### Experiments in Learning Math

#### by ayushkhaitan3437

I’ve been away for some time. I went to India for a month and a half to attend my sister’s wedding. I could only access internet regularly from my mobile phone, and hence couldn’t blog about what I’ve been up to. Now that I’m back in the United States, I intend to make up for that deficit.

During the holidays, at least in the first half, I got some time to reflect on the Math that I know and understand. I suddenly realized that although I do have a passing familiarity with some areas of Math, there are very few things in it that I deeply understand. Most of my mathematical knowledge comprises of words that I may have seen somewhere but do not understand, and theorems whose statements I may have crammed but don’t know how to prove. I would stick my neck out and say that this is true for many math students, at least in the initial stages.

I spent a lot of time studying Hartshorne’s Chapter 2 on schemes, and other books including Bredon’s book on Geometry. After a couple of weeks of reading those, I can safely say that I retain only a skeleton of the statements of the theorems. This statement is broadly true for most math that I’ve studied.

I then adopted a slightly different approach. I would take a topic that I had a passing familiarity with, and then try to develop it on my own. I spent a considerable amount of time stating and proving Louiville’s theorem, the fact that holomorphic functions defined on an open set have a zero integral around a triangle, etc. I felt that for the first time in my life, I really understood these fairly elementary theorems. I have been trying this method for about a month. I can safely say that I understand Math much better than I used to. I try to make minimal use of books to learn facts. I first try and develop concepts, definitions, theorems and proofs, and then refer to books to try and see where I went wrong.

This approach has especially come in handy in understanding more abstract forms of Math like Algebraic Geometry and Category Theory. These disciplines are infamous for seemingly arbitrary definitions. In developing these concepts on my own, I could sometimes see the need for said definitions by comparing them with other possible definitions. Dry and unmotivated Math often pushes students away from certain fields, which is a tragedy as those techniques could have been useful in many fields of research. Trying to develop those concepts independently somewhat attenuates this problem, and gives the prospective mathematician his/her own perspective on things. Which is perhaps the most useful thing he/she could have.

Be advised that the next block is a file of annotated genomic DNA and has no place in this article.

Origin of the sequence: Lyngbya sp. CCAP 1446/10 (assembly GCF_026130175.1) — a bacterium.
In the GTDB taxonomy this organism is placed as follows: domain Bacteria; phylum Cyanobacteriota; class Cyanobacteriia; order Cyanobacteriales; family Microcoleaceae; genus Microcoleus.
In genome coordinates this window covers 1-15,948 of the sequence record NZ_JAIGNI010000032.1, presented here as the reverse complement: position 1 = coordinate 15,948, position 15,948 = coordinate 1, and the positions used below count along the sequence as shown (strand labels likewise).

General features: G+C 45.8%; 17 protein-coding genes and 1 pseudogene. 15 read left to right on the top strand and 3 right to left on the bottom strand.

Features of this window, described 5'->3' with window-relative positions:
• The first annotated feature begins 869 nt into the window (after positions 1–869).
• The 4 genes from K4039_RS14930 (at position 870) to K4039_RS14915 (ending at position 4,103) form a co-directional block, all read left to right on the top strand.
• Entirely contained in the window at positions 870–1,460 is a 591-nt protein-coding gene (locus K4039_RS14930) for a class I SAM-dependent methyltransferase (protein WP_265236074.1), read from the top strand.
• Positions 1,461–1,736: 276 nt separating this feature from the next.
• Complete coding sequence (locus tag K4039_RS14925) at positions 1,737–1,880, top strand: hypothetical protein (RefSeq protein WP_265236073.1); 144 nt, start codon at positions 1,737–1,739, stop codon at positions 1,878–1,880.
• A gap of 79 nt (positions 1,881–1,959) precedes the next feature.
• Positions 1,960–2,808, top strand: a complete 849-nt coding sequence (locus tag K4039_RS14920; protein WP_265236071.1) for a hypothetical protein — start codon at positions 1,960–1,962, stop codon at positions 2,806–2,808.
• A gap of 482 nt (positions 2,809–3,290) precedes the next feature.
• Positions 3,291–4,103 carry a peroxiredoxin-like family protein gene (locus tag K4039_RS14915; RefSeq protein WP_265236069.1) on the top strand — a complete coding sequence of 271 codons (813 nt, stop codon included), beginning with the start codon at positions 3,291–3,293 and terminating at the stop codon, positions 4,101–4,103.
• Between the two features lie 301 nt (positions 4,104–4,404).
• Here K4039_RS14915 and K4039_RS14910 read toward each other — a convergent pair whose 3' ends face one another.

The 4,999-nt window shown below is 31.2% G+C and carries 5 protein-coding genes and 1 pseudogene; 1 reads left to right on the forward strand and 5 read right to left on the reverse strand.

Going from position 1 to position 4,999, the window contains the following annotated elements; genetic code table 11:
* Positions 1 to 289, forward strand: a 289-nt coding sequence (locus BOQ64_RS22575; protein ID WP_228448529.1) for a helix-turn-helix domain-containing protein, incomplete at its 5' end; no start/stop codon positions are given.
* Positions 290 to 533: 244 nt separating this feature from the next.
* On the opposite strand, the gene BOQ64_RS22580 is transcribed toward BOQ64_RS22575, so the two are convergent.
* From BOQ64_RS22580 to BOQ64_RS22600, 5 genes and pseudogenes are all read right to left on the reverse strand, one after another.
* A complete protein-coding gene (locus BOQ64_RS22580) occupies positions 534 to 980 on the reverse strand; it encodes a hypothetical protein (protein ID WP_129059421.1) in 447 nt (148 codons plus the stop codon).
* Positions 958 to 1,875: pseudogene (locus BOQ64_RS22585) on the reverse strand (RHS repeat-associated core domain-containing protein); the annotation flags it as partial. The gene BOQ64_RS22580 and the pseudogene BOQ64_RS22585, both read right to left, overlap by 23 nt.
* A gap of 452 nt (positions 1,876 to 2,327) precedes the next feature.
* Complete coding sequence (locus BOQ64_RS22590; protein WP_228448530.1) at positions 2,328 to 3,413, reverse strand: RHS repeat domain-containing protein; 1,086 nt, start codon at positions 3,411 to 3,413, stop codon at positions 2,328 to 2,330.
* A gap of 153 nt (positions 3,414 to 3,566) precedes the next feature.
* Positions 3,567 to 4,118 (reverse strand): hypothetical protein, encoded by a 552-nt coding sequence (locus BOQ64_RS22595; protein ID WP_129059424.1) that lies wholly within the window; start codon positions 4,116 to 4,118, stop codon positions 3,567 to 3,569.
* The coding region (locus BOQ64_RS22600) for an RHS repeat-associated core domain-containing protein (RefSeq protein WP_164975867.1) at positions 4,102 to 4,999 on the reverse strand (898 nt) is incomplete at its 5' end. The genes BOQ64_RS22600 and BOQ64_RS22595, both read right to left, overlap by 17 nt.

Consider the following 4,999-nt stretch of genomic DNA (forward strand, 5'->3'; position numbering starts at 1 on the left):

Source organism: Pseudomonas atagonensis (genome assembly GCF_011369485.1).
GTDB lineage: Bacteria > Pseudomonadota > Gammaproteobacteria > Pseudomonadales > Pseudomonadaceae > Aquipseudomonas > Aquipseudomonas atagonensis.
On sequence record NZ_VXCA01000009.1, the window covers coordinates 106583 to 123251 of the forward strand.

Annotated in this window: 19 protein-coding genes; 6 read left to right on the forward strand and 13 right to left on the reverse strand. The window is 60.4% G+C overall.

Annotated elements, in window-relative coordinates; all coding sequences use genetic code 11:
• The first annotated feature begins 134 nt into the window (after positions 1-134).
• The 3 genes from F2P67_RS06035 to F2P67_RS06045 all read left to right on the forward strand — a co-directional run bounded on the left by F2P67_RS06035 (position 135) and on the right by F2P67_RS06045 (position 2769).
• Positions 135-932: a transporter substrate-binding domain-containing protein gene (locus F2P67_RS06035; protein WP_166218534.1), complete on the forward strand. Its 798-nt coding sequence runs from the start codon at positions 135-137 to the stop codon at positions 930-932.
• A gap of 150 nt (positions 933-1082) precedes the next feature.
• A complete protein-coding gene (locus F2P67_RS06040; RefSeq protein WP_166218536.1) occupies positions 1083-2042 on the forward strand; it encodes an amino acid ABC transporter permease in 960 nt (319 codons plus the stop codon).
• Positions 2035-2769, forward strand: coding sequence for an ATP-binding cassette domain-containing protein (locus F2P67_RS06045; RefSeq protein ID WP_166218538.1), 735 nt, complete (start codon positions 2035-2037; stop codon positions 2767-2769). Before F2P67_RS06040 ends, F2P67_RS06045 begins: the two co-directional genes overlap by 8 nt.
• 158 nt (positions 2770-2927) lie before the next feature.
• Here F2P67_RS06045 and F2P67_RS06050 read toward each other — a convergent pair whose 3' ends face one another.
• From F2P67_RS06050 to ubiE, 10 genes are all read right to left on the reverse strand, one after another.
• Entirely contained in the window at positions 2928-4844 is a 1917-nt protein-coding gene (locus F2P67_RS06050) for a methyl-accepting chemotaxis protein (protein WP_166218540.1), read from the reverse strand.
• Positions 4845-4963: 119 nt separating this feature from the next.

More important than understanding Math better, is the fact that now I enjoy Math and other disciplines more. I feel an urge to take an exercise book, develop whatever trivial/obvious concepts I can, and see how far I can go. I don’t yet know whether this is a good way to learn Math….only time will tell. However, this certainly is a much much more enjoyable way.

You probably already know this, but an old edition of Lang’s Algebra included the exercise “Take any book on homological algebra, and prove all the theorems without looking at the proofs given in that book.” This was partly because he was too lazy or too busy to write the chapter on homological algebra, but it is also because the advice is not that bad.

Proving all the theorems in a book or completely recreating a field for yourself is incredibly time-intensive, however, and so I think it ought to be used sparingly. Trying to prove theorems while reading a book before looking at the proof is a good idea. Striving to understand material to the point that definitions, proof steps, and even results seem intuitive is an excellent idea as well. I frequently find myself at a blackboard for hours playing with some idea to achieve this end. This has been my experience with lectures, textbooks, course notes, research monographs, and papers.

This sort of thing is also good practice for reading research works, which often contain no exercises, can skip many steps, and sometimes, sadly, fail to motivate or to explain adequately their ideas. Making a new idea seem obvious for yourself, sketching your own examples, and developing your own conjectures are all incredibly powerful aids to understanding.